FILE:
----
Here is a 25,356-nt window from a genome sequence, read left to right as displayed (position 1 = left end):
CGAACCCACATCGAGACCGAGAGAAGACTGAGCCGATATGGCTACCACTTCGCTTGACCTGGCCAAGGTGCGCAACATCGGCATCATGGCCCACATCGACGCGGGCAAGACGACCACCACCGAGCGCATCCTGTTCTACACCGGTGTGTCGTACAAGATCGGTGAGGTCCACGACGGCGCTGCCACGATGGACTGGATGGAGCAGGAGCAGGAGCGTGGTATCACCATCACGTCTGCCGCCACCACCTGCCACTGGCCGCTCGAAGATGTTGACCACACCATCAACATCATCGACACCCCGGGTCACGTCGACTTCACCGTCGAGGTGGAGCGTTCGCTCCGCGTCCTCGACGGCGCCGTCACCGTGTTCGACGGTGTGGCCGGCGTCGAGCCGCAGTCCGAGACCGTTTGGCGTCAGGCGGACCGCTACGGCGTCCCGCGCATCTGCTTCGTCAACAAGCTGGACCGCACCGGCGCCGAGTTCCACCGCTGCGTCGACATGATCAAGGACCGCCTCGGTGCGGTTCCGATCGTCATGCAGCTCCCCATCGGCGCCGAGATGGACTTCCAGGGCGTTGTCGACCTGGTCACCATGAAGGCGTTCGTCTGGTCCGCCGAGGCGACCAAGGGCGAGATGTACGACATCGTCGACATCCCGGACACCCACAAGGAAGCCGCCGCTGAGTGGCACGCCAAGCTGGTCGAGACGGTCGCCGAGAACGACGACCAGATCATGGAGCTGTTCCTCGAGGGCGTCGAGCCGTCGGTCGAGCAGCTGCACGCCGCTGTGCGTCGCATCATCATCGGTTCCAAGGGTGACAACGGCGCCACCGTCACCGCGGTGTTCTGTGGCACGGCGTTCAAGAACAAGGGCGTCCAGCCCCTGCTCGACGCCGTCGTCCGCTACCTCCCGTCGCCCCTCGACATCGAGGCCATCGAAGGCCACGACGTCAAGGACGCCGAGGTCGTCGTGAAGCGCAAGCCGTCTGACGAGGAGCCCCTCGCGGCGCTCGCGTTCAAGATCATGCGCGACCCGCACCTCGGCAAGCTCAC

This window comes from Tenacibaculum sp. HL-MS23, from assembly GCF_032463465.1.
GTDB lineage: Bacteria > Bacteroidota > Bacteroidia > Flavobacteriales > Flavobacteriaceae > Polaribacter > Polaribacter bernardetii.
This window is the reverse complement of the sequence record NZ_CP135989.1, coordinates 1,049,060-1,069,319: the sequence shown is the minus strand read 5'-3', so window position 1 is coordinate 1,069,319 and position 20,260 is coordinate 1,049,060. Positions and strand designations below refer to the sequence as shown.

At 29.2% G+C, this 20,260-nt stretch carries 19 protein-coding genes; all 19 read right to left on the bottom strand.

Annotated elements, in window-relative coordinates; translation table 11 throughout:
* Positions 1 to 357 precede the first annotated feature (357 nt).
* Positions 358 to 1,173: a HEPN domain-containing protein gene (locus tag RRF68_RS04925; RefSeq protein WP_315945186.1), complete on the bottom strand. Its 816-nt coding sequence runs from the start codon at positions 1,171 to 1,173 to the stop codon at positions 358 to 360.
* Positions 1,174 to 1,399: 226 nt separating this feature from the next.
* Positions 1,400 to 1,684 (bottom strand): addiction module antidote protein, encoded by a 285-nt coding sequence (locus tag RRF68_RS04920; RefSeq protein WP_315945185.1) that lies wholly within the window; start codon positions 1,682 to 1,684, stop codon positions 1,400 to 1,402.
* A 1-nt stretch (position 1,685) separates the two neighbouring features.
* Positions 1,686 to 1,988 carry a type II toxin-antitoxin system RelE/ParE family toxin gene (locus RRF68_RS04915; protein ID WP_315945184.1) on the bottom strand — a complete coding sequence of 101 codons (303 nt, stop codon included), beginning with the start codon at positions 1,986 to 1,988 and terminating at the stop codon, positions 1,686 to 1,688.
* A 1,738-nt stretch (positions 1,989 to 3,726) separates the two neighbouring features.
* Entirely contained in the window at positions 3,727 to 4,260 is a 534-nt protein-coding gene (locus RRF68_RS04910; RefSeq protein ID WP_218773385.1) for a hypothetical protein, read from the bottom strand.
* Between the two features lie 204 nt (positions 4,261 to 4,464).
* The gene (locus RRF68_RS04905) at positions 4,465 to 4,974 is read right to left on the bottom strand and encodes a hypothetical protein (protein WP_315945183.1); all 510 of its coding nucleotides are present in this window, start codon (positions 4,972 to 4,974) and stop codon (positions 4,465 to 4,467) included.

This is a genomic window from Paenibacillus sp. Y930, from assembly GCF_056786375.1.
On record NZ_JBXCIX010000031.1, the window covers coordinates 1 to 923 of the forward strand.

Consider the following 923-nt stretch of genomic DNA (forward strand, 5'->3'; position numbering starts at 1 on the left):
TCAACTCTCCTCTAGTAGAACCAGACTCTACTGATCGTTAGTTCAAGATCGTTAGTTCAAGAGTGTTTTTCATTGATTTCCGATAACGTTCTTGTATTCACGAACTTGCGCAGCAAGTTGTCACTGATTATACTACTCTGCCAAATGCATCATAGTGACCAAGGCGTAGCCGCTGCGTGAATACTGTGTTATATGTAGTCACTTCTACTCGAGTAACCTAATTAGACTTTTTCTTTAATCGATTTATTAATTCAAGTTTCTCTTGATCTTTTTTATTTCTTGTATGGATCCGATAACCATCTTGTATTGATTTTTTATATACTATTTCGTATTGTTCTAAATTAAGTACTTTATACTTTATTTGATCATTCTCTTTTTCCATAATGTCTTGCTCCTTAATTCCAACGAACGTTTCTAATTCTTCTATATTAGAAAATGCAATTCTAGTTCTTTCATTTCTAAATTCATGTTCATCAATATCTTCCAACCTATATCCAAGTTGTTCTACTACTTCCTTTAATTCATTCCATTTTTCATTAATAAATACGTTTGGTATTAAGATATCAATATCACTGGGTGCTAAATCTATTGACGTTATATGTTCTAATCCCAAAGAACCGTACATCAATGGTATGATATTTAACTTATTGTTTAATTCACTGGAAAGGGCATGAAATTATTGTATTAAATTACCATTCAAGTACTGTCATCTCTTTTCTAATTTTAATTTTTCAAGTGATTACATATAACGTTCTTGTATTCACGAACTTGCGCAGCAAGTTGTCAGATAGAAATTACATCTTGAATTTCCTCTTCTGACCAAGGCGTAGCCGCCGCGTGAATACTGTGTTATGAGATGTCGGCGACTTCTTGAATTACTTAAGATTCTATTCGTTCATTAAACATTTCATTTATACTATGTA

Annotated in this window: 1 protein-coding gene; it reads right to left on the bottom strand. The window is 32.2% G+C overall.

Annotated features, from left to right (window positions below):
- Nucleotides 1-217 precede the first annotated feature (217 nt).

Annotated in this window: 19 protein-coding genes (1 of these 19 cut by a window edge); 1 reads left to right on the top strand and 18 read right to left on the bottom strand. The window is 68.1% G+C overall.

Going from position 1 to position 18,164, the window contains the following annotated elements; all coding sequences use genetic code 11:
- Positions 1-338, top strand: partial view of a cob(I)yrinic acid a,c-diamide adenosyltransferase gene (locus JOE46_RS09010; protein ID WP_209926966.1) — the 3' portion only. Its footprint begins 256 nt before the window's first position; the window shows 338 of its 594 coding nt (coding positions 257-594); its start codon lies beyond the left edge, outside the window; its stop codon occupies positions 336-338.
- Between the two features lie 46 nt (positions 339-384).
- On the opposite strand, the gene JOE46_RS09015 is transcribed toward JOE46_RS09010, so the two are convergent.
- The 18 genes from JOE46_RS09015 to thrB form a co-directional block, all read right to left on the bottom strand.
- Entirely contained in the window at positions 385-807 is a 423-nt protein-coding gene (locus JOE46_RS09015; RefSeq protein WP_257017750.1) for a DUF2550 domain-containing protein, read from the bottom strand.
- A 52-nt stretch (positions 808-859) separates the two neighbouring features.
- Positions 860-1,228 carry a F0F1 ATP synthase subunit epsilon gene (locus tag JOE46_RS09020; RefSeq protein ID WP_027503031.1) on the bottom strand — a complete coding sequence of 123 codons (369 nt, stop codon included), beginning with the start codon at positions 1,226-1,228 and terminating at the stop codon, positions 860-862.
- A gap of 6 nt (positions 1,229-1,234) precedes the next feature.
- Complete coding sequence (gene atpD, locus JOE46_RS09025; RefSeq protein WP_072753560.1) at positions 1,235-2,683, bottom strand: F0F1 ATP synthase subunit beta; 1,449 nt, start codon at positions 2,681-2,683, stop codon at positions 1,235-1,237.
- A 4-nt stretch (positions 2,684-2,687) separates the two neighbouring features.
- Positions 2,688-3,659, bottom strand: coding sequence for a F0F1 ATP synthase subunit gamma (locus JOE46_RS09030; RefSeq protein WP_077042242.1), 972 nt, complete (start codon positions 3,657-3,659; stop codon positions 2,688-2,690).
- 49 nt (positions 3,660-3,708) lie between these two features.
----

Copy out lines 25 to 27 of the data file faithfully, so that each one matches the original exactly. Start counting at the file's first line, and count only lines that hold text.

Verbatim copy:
Annotated in this window: 19 protein-coding genes (1 of these 19 cut by a window edge); 1 reads left to right on the top strand and 18 read right to left on the bottom strand. The window is 68.1% G+C overall.

Going from position 1 to position 18,164, the window contains the following annotated elements; all coding sequences use genetic code 11:
- Positions 1-338, top strand: partial view of a cob(I)yrinic acid a,c-diamide adenosyltransferase gene (locus JOE46_RS09010; protein ID WP_209926966.1) — the 3' portion only. Its footprint begins 256 nt before the window's first position; the window shows 338 of its 594 coding nt (coding positions 257-594); its start codon lies beyond the left edge, outside the window; its stop codon occupies positions 336-338.